I think that's a common misconception. When VW products started to have a lot of issues, VW fanbois needed something to blame other than their beloved "German engineering", so Mexico it was.

Except most of the issues that VAG products had were design problems, not assembly problems. And being built in Germany didn't save the Passat/GTI or the entire Audi line either.

So stop blaming hard working Mexicans, and let's start blaming the Germans. Mexico has better food anyway.
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Old 08-13-2011, 12:35 AM   #16
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So stop blaming hard working Mexicans, and let's start blaming the Germans. Mexico has better food anyway.
The last time Mexicans and Germans got together before that, they created banda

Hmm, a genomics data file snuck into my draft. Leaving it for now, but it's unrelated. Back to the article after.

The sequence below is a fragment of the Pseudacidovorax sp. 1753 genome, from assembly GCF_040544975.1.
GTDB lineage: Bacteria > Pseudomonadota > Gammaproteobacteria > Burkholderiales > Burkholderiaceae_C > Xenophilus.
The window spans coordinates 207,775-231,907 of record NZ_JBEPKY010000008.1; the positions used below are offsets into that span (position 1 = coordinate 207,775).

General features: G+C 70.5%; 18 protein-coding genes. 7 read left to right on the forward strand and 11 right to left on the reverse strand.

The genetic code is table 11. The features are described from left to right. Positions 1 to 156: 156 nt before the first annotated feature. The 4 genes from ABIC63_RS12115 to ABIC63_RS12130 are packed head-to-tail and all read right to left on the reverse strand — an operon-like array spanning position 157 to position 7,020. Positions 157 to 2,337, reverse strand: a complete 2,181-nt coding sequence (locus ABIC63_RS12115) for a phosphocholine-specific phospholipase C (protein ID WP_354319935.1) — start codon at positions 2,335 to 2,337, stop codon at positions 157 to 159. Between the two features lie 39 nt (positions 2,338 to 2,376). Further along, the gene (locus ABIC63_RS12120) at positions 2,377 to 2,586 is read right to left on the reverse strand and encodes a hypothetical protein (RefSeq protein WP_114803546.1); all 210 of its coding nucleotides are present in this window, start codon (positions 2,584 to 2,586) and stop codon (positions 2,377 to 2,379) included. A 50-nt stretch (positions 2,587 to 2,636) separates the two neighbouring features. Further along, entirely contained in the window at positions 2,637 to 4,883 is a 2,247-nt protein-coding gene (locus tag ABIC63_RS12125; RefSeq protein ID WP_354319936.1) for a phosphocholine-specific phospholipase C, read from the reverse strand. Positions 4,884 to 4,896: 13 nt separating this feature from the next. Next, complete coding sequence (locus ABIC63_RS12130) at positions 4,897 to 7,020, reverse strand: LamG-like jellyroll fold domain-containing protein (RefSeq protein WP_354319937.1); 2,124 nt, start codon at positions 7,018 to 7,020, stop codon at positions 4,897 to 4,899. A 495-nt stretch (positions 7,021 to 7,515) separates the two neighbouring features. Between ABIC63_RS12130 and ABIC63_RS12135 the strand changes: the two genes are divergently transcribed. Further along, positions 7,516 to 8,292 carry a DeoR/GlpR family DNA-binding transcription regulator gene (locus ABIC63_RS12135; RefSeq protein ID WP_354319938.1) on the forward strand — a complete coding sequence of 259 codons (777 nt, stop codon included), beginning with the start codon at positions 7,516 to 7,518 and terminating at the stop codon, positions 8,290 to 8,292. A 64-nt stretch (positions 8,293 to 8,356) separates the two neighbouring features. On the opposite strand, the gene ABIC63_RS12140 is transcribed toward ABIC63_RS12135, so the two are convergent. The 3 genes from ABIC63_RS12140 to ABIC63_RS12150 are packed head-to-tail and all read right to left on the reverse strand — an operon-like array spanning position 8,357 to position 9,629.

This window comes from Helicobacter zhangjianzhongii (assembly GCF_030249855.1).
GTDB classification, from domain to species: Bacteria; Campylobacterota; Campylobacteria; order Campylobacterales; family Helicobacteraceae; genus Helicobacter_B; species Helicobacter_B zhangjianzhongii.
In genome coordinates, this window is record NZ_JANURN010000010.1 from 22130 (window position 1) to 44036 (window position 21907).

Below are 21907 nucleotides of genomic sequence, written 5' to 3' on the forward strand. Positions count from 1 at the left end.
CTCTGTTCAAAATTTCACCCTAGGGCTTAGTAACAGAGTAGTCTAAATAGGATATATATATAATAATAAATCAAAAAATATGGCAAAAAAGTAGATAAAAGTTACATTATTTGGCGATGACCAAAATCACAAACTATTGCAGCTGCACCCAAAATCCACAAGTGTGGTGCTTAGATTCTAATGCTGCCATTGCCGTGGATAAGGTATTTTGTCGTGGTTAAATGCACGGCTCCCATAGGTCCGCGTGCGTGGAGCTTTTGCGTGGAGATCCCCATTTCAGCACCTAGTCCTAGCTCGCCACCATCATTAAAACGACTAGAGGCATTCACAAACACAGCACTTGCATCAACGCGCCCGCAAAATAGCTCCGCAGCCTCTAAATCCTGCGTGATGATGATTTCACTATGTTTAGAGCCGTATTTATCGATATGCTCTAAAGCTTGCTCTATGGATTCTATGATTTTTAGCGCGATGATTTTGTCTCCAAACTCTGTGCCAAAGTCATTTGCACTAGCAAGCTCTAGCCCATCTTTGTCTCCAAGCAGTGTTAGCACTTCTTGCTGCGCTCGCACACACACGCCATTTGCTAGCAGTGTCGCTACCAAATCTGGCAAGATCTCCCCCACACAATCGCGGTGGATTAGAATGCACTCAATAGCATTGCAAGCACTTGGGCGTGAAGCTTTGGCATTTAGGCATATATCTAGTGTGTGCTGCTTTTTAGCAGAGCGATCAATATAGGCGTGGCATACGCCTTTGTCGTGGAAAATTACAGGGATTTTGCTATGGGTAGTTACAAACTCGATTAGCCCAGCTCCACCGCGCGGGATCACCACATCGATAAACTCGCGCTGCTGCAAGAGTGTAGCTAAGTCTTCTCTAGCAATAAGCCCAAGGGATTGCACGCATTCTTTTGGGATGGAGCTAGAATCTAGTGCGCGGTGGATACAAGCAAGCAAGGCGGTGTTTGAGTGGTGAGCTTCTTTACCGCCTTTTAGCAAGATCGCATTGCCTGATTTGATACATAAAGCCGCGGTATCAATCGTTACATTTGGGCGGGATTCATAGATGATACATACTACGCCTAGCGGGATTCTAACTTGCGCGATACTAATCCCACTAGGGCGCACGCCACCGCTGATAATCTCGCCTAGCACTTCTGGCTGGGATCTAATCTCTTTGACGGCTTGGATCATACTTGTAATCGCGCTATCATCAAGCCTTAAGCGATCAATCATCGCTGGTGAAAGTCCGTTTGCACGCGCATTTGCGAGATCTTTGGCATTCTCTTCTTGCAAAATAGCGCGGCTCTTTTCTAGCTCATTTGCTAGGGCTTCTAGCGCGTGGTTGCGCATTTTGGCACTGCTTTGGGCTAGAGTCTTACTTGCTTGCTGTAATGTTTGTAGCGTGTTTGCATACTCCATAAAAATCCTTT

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Old 08-13-2011, 03:42 AM   #17
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I think that's a common misconception. When VW products started to have a lot of issues, VW fanbois needed something to blame other than their beloved "German engineering", so Mexico it was.

Except most of the issues that VAG products had were design problems, not assembly problems. And being built in Germany didn't save the Passat/GTI or the entire Audi line either.

So stop blaming hard working Mexicans, and let's start blaming the Germans. Mexico has better food anyway.

i'll blame whoever i want. never was a vw fanboy. electrical issues are what tarnished the brand. these are assembly problems, not design problems. i'm not saying this just from hearsay, though there is plenty, but have seen it in an acquaintance's car (i don't call him a friend because i hate the *******, go figure he drives a vw)